Saturday, August 2, 2008

Duchess by Night by Eloisa James

I lucked onto this book on my recent road trip, when we stayed with a fellow romance reader who had a bag of like-new romances she was getting ready to donate to charity. Since I had to fly home, and hadn't planned on including 30 books in my suitcase, I only grabbed 8.

This is a new-to-me author, one I've known about but hadn't yet put in my TBR piles. When I noticed it was wishlisted at PBS, I figured I should read it before turning it into a PBS credit - and I'm really delighted I did!

The book is the 3rd in a series, so I was conflicted because I prefer to read series in order. However, I decided to throw caution to the winds and jump into it mid-stream! The series is called "Desperate Duchesses" on Ms James' website - a tribute to Desperate Housewives, but apparently only in name. That's just as well, since I haven't seen much of Desperate Housewives anyway.

The desperate duchess in this case is Harriet, whose duke/husband committed suicide 2.5 years ago over his passion for chess. I actually kept waiting for a deeper darker secret than a chess game, which never came. Hmmmm. What a tortured soul he must have been.

Harriet's duchy is in the country, and she's only 27 but feeling somewhat spinsterly, countrified and dowdy when she appears at an impromptu masquerade as Mother Goose, since the other women have chosen more risqué costumes. As she discusses it with 2 other duchesses (I guess they are the heroines in some other books...) and a male friend (was Villiers a duke?), she decides she wants to be wild just once and agrees to accompany her friends Isidore and Villiers to an ongoing house party that is reputed to have a lot of loose women and plenty of debauchery. To protect her reputation, she dresses as a man so that no one need know who she is. She only wants to observe, not participate.

I liked the fact that they planned it out in advance, tailoring the clothing for her, spending time having her learn how to walk and act like a man. She wasn't a hoyden, after all, preferring riding astride and such. She just wanted to have an adventure!

Lord Strange aka Jem is a wonderful character - rich as Croesus, apparently, and involved in politics, as well as an inventor. He is widowed and has a precocious 8-year-old daughter that he keeps practically imprisoned in one wing, theoretically for her own good. While he does come across as a doting father, he also maintains this house party - basically his house is always open (by some kind of open invitation) to certain people, mostly theater people and politicians it seems. The women are loose; the men are there for the loose women and the hobnobbing (yes, interestingly, no gigolos here). It's as if he has two lives, one the debaucher, one the loving father.

Jem is immediately attracted to "Harry" when she arrives, and is disgusted with himself for it. If this is what getting old involves, he thinks, he wants no part of it. He is warned by his butler that Harry is too innocent for the goings-on at Strange Manor (Fonthill), and he takes young Harry under his wing, to protect him and sorta build him up. Jem teaches him to ride (astride! ouch!) and fence, and gives him advice about women.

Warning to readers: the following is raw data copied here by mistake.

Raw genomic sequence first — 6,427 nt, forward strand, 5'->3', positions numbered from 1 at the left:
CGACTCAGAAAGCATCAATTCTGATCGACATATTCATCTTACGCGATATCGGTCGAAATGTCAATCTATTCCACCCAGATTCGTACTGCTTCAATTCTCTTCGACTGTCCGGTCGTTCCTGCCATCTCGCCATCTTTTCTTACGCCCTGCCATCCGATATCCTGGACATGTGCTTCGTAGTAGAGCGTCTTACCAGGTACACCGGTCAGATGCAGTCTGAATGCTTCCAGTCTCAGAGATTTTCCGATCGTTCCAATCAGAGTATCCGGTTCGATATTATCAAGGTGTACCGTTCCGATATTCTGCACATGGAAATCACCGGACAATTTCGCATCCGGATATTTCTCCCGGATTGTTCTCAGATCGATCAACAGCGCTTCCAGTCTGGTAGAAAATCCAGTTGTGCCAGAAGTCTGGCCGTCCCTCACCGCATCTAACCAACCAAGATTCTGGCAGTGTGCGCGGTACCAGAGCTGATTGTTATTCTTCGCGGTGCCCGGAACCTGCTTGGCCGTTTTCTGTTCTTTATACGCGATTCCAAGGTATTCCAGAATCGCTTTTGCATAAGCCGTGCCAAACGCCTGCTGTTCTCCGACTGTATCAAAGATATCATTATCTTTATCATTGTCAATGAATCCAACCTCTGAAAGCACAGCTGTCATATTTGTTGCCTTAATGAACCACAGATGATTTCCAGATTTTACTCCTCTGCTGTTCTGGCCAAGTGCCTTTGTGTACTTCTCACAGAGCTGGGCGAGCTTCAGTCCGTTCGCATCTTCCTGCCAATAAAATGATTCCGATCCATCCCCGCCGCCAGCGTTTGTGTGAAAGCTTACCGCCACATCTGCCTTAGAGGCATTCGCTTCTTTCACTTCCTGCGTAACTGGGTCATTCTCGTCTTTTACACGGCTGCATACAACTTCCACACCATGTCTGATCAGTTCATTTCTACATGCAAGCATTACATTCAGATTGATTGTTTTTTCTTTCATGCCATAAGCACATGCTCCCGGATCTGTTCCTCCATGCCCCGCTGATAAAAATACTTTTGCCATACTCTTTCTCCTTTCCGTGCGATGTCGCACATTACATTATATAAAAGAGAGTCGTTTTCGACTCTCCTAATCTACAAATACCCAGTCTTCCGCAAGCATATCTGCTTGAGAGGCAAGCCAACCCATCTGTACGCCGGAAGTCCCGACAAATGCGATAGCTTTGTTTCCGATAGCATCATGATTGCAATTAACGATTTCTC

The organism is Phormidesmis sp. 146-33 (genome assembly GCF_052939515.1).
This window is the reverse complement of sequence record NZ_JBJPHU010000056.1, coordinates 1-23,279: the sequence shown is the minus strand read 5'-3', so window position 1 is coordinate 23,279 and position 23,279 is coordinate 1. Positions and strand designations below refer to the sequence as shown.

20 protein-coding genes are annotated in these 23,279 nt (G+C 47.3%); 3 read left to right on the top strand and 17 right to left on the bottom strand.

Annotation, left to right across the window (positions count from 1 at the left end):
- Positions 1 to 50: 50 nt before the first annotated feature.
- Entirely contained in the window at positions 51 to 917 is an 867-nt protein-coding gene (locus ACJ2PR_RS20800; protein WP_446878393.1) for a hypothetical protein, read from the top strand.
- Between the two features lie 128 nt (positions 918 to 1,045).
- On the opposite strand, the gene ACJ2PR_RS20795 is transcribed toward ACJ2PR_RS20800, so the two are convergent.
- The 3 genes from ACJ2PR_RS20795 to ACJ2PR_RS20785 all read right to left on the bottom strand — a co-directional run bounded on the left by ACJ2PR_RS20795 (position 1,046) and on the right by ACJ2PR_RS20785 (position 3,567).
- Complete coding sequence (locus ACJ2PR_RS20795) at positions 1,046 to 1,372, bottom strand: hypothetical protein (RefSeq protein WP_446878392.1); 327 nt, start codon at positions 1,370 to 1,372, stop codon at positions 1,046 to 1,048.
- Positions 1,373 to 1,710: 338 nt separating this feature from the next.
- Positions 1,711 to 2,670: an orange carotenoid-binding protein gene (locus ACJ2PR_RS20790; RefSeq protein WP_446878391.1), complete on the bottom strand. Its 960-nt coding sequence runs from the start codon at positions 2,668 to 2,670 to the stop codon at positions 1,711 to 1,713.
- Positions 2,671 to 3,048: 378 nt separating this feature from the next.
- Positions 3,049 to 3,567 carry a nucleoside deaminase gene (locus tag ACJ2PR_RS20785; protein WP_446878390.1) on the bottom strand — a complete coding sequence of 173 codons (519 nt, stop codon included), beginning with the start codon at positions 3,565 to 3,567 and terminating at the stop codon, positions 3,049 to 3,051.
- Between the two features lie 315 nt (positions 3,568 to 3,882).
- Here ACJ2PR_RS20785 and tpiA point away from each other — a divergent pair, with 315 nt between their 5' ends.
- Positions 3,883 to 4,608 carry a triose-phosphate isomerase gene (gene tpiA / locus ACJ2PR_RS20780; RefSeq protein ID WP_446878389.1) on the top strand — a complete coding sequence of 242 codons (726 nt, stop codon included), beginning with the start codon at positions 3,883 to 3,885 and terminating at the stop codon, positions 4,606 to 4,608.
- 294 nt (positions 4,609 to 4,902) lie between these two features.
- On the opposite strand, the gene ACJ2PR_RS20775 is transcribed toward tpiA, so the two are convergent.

The subplot involving Isidore is that she wants to have a scandal so that her husband, whom she has never met (so she is still a virgin after several years of marriage) will come home from Africa to claim her. Isidore, in spite of instigating the entire trip, is too shocked by the goings on to participate. It seems she does manage to get her husband to appear, and it seems they will be the focus of the 4th Desperate Duchess book.

OK, enough about plot - I truly loved this book! I'm always delighted to find another new author who is fun to read. While I didn't find it laugh-out-loud funny like a Julia Quinn story, it was witty and amusing. I bought the whole dressed-as-a-man idea more than the AAR reviewer did. It made me think of an episode in Charmed where Prue is turned into a man temporarily, and had to learn to think and walk and stand as a man. Prue observed the hunky next door neighbor, and imitated his walk and mannerisms, which is what I imagined "Harry" doing before arriving at Strange's. I really liked that she wasn't already a tomboy, going against society, but a woman daring to act out a fantasy. While dressed as a man, she realized the freedoms that men take for granted, and I felt she grew as a character in that way, learning more about herself and her potential.

I also want to mention that I'm in love with the step-back cover although the woman in it in no way resembles "Harry" as described in the book. After all, she was passing as a man, with short hair, not the long blonde locks of the woman in the picture. Still, the pose, the look on the man's face, as if he were getting ready to eat her alive - well, I found it very enticing.

so it's a 5 star read for me, and will soon also be a PBS credit as well! (wait, how can I keep the picture??)

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